This pattern is used when objects need to be shared between Objects. The Objects will be immutable. Why? Since the objects are shared by others, they must not be changed. The Flyweight pattern is present in the Javascript Engine. For instance, the Javascript Engine maintains a list of strings that are immutable and can be shared across applications.

In our Toy factory:

  1. Every toy has a genre
  2. Every toy has a country of manufacture
  3. Every toy has a year of manufacture. These properties can be kept in the Flyweight model.
function Flyweight(genre, country, year) { this.genre = genre; this.country = country; this.year = year; }; var FlyWeightFactory = (function () { var flyweights = {}; return { get: function (genre, country, year) { if (!flyweights[genre + country]) { flyweights[genre + country] = new Flyweight(genre, country, year); } return flyweights[genre + country]; } } })(); function ToyCollection() { var toys = {}; return { add: function (genre, country, year, brandTag) { toys[brandTag] = new Toy(genre, country, year, brandTag); } }; } var Toy = function (genre, country, year, brandTag) { this.flyweight = FlyWeightFactory.get(genre, country, year, brandTag); this.brandTag = brandTag; } function build() { var toys = new ToyCollection(); toys.add("Fantasy", "USA", "2021", "StarWars_01"); toys.add("Fantasy", "USA", "2021", "Transformers_01"); }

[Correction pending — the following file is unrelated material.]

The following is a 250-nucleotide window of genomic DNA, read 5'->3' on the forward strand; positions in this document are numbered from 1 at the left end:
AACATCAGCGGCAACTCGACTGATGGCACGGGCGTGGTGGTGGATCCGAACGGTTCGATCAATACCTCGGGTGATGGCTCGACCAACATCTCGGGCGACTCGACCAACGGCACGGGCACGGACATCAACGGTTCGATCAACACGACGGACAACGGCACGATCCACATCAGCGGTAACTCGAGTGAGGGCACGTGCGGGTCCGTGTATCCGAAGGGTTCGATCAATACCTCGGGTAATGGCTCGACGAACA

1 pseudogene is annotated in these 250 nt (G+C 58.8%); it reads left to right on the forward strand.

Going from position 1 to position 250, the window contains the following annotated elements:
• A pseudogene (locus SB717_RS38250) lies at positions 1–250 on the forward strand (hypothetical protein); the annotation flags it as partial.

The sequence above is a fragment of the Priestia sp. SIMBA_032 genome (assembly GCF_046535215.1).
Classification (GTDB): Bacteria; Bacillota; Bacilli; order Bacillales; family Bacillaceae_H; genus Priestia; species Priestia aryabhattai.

The Proxy Pattern offers a placeholder object, instead of the actual object. The placeholder object will have control over the access to the actual object value.

For example, our Toy Factory is situated in many places of the world. Every place produces a number of toys. With the Proxy pattern, it becomes simpler to understand how many toys are produced from each location.

function GeoCoder() { this.getLatLng = function (address) { if (address === "Hong Kong") { return "52.3700° N, 4.8900° E"; } else if (address === "North America") { return "51.5171° N, 0.1062° W"; }. }; } function GeoProxy() { var coder = new GeoCoder(); var geoCollector = {}; return { getLatLng: function (location) { if (!geoCollector[location]) { geoCollector[location] = coder.getLatLng(location); } return geoCollector[location]; }}; }; function run() { var geo = new GeoProxy(); geo.getLatLng("Hong Kong"); geo.getLatLng("North America"); }